Researchers boost SSD read speeds

September 30, 2014 | 11:55

Tags: #nand-flash #solid-state #solid-state-drive #solid-state-storage #ssd

Companies: #national-taiwan-university

Researchers at the National Taiwan University have proposed a novel new error correction cache for solid-state drives (SSDs) which is claimed could improve read performance considerably.

The majority of high-capacity solid-state storage on the market today uses NAND flash technology, which is both affordable and responsive. However, they can be prone to errors owing to each cell of the NAND flash device having a limited number of write cycles before it falls over. To compensate, SSDs put aside a number of 'spare' cells to map failed cells to, using error detection and correction code to determine when a cell has failed and to recover its data for writing to the new cell.

It's a process that works well, but one which introduces a bottleneck in the performance of the SSD. A team of researchers at the National Taiwan University led by Ren-Shuo Liu targeted a particular type of error correction code, low-density parity check (LDPC), and worked to mitigate this bottleneck. The result: error-correcting cache, or EC-Cache.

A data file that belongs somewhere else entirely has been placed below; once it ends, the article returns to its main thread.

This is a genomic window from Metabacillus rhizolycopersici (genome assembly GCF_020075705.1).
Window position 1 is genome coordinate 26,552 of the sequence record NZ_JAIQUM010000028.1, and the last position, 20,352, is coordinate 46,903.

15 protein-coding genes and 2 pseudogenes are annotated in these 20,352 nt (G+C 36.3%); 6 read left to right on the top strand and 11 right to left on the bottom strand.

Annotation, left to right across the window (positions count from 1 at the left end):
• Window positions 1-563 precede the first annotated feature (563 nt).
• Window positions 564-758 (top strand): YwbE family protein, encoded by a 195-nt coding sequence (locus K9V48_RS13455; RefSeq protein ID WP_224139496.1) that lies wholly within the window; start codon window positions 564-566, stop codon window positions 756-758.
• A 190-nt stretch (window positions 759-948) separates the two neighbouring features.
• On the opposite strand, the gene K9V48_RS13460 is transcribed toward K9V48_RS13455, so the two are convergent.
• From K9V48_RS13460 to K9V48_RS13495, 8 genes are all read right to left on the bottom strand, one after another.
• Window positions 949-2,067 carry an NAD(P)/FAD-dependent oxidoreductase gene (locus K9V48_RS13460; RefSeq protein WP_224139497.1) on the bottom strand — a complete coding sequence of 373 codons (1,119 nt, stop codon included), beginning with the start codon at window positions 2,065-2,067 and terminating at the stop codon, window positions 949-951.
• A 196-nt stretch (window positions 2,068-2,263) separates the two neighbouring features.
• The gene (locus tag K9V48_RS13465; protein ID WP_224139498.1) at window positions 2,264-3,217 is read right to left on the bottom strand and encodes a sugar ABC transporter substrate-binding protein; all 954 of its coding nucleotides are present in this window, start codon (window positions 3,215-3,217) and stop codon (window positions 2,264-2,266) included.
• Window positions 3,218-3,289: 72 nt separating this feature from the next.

As detailed in a paper due to be published in an upcoming issue of the IEEE Transactions on Computers journal, the team found that they could exploit 'error locality' - the tendency for the majority of read errors to occur at the same positions until a given NAND flash 'page' is erased - to reduce the decoding overhead of LDPC. Under simulation, the EC-Cache technology was proved to improve the read performance of SSDs that use LDPC by a ratio of 2:6.

Thus far, Liu's team has not indicated whether or not there has been interest from any SSD vendors in implementing the EC-Cache technology into future generations of their products. If the team's performance claims ring true, and the technology can be implemented inexpensively in existing NAND flash controllers, it is likely to be adopted sooner rather than later - but a lack of the technology is certainly not something that should put you off an SSD purchase in the next year or two.

A preprint copy of the team's paper is available at the IEEE Computer Society website.
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